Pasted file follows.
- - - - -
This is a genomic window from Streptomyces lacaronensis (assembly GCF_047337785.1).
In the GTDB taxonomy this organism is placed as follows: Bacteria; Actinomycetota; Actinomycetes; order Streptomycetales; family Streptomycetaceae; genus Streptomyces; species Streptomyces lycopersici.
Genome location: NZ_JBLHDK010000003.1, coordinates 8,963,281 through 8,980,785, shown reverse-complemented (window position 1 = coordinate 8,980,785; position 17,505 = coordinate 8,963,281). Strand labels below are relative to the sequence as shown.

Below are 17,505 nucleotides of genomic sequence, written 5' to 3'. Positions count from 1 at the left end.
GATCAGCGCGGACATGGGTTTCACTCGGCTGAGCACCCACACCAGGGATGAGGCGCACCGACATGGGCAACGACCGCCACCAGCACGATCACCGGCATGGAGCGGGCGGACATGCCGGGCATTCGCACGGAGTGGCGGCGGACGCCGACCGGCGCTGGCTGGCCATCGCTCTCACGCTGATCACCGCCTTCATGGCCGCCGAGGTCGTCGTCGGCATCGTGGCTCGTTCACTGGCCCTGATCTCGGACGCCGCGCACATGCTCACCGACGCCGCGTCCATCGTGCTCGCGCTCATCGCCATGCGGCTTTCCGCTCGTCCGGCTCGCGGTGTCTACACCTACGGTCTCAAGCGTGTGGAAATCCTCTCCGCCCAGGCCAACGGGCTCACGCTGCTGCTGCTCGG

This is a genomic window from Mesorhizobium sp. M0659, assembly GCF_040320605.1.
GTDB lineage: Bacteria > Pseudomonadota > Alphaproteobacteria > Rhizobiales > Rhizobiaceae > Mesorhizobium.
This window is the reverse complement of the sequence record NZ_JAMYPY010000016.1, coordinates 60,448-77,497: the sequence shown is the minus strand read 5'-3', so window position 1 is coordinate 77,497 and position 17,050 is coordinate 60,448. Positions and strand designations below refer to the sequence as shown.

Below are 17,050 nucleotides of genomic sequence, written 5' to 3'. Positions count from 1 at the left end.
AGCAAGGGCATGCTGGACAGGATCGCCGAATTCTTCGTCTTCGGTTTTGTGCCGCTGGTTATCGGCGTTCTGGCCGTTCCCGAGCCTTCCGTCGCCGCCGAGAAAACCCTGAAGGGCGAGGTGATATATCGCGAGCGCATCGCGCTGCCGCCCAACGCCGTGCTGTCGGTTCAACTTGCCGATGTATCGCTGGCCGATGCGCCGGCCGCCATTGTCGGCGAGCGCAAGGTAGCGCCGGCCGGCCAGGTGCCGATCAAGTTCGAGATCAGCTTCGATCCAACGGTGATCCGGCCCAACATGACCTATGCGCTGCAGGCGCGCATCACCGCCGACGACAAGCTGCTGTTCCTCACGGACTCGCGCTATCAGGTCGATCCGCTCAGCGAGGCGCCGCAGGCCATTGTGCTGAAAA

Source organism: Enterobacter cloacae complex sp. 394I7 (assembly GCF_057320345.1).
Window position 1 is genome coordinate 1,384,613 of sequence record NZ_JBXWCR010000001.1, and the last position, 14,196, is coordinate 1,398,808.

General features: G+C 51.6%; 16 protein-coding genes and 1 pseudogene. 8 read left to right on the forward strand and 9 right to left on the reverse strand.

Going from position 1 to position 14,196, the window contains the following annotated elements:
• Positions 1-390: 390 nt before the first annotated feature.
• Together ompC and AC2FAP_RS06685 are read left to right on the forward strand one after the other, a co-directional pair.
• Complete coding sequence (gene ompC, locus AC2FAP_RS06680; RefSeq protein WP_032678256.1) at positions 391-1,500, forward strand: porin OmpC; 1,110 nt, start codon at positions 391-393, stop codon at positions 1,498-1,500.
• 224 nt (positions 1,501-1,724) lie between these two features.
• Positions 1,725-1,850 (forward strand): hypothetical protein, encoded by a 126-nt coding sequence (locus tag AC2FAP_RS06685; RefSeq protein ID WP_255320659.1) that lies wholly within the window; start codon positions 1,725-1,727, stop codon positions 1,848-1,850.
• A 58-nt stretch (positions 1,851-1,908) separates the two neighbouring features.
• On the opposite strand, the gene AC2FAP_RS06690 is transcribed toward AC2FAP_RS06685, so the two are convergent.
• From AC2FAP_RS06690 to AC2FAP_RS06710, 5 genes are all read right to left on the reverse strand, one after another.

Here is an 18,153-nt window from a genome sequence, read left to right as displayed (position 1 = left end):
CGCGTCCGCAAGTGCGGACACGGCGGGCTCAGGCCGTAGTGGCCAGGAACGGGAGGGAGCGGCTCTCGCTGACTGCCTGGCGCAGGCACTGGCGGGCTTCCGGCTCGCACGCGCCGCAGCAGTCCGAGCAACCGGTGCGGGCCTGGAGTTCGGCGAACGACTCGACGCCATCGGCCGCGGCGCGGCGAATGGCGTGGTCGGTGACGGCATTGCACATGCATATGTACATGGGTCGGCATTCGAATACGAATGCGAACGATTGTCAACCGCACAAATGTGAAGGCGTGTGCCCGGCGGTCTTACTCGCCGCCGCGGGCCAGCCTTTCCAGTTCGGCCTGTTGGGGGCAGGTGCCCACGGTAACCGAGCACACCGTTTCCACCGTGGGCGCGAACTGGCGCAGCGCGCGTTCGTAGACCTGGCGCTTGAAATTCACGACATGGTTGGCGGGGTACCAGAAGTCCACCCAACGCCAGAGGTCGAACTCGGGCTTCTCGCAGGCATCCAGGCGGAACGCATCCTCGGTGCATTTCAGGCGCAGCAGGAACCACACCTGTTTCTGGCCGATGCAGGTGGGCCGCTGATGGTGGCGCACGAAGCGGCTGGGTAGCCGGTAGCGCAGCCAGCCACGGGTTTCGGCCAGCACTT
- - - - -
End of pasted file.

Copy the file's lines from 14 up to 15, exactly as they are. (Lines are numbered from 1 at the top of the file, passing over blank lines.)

Going from position 1 to position 14,196, the window contains the following annotated elements:
• Positions 1-390: 390 nt before the first annotated feature.